POSTED: Tuesday, July 5, 2011 - 6:55pm
UPDATED: Wednesday, July 6, 2011 - 10:21am
Columnist Charles Krauthammer made a remarkable statement about unemployment over the weekend, and it reflects a reality many baby boomers are facing in this recession.
But is he right?
“In 2007, the average time to get a new job was about 5 weeks,” Krauthammer said on Fox News. “It’s now near 6 months. And that implies there could be a whole segment of the population, the more elderly or middle aged, who may never get employed again.”
That’s right, he said some middle-age and older workers may never find work again.
And indeed, this recession is different.
Workers have never waited this long to find that next job, at least since the great depression.
The average time you’ll spend looking for that new gig is not up to 39 weeks.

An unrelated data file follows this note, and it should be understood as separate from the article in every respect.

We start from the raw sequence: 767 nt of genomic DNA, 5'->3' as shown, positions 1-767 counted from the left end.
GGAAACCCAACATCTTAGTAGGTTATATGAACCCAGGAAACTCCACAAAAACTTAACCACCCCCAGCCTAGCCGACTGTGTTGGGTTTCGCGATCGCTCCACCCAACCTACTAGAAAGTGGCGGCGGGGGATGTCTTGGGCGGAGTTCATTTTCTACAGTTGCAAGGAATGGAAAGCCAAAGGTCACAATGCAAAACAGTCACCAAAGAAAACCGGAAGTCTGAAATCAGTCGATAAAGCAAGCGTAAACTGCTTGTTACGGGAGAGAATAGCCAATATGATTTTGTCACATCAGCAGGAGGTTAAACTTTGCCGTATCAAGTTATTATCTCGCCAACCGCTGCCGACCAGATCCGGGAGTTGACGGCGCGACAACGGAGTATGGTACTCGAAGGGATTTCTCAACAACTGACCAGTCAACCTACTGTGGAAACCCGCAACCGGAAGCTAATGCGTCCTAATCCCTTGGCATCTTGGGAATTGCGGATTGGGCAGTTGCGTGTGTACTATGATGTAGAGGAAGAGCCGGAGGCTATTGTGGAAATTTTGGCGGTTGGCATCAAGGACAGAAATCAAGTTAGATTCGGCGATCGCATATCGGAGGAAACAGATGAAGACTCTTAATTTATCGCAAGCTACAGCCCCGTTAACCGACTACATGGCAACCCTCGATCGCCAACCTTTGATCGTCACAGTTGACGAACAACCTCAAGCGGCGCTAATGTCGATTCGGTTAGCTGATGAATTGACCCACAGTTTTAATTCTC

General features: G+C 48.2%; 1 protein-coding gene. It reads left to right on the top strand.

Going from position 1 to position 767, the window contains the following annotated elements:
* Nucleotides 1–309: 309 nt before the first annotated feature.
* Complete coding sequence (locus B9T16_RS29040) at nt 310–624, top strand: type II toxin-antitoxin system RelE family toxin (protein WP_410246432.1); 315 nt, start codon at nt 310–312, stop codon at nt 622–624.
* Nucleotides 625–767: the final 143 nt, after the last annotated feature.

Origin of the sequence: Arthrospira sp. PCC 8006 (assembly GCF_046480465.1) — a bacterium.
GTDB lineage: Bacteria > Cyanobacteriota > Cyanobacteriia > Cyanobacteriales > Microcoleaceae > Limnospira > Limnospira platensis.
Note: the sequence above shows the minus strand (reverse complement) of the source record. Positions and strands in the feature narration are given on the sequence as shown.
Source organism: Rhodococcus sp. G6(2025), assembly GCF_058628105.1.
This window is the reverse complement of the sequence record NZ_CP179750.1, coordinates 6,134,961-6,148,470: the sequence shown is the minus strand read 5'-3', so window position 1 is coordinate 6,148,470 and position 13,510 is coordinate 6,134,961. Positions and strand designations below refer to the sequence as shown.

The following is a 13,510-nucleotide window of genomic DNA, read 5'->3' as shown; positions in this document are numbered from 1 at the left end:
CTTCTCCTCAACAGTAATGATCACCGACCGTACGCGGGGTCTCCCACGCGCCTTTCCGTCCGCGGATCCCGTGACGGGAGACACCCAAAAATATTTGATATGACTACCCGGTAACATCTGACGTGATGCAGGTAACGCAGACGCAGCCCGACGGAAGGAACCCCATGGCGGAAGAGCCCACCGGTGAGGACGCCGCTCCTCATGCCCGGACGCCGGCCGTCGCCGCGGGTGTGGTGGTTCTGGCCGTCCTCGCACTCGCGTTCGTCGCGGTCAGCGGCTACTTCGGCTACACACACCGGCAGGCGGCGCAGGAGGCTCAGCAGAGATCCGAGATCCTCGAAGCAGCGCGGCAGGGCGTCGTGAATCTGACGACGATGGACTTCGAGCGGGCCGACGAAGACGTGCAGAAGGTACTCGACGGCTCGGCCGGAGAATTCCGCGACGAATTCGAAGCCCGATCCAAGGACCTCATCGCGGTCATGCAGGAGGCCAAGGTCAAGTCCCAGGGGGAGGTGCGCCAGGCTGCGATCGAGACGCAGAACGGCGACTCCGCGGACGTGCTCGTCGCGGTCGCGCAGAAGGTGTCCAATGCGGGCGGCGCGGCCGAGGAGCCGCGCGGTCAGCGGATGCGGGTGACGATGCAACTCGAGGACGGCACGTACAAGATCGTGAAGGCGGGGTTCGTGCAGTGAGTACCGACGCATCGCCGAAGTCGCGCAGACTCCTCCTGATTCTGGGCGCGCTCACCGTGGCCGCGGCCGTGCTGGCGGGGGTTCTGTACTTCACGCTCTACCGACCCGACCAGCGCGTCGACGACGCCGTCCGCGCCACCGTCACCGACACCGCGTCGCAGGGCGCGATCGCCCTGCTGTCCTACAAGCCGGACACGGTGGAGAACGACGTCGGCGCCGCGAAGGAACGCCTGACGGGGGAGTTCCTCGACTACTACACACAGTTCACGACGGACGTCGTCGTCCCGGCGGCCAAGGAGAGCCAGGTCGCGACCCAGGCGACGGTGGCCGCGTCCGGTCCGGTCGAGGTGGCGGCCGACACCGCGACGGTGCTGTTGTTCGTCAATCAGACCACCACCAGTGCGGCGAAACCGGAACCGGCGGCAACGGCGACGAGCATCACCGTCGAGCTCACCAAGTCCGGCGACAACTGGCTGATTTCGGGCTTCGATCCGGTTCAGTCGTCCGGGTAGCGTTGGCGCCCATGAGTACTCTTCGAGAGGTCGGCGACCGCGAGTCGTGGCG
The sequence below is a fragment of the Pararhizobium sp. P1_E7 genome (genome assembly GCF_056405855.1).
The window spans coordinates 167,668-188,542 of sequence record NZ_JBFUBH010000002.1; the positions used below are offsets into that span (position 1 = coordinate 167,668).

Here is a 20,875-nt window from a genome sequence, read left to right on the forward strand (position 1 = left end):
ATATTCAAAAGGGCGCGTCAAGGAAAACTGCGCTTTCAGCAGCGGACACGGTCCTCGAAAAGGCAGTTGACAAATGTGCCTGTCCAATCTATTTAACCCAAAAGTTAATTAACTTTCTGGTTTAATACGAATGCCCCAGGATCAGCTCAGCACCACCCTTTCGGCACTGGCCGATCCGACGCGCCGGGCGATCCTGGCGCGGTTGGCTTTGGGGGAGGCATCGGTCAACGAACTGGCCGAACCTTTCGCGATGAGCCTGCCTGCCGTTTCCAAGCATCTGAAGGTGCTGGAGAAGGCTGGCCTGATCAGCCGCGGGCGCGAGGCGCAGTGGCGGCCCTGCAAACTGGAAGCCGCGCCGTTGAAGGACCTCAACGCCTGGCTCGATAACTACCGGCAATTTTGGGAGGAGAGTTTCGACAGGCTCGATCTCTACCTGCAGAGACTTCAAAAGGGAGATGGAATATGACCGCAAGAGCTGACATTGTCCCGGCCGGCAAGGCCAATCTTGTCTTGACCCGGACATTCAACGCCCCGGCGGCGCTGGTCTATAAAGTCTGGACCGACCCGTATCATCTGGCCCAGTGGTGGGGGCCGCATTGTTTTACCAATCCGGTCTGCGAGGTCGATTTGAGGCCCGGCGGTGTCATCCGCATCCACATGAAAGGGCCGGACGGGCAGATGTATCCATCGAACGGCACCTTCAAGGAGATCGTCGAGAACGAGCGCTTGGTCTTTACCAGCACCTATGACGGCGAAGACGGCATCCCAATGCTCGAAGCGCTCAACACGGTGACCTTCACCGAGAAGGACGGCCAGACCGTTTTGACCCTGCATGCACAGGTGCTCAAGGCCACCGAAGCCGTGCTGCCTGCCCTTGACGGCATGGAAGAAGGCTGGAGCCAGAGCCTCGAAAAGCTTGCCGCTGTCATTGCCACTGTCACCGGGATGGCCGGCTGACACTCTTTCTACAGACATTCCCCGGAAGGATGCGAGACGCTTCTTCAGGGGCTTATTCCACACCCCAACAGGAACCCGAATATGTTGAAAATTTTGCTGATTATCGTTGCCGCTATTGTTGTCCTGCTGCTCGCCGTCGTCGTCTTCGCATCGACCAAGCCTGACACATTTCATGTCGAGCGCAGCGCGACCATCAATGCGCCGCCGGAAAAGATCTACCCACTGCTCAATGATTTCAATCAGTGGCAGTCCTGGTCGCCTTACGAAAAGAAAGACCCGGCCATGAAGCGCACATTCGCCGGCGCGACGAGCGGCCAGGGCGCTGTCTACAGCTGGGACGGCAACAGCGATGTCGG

If you are 55 years old, it is nearly 55 weeks…over a year.
“I’m not surprised at all,” says Michele Knox of Tyler Junior College, who helps workers thinking of changing careers.
“No, that’s what I’m hearing from the potential students that are coming in,” she says. “They have been looking, looking, looking. They have all this experieince in a certain field. And they’re still not finding anything.”
The long wait for a new job doesn’t surprise her. But for workers who spent a lifetime putting together what they think is a great resume, it can be shattering.
And the fear of starting over?
“You know we see a lot of things in the world that have an age limit,” Knox says. “I tell my students, because they say, well I’m 50, I’m 60, I’m 45…there is no age limit on education.”
So the bad news is that yes, the job market for the middle aged worker is dismal.
The good news is that you can take that lying down or not. That is not up to any employer.
It’s up to you.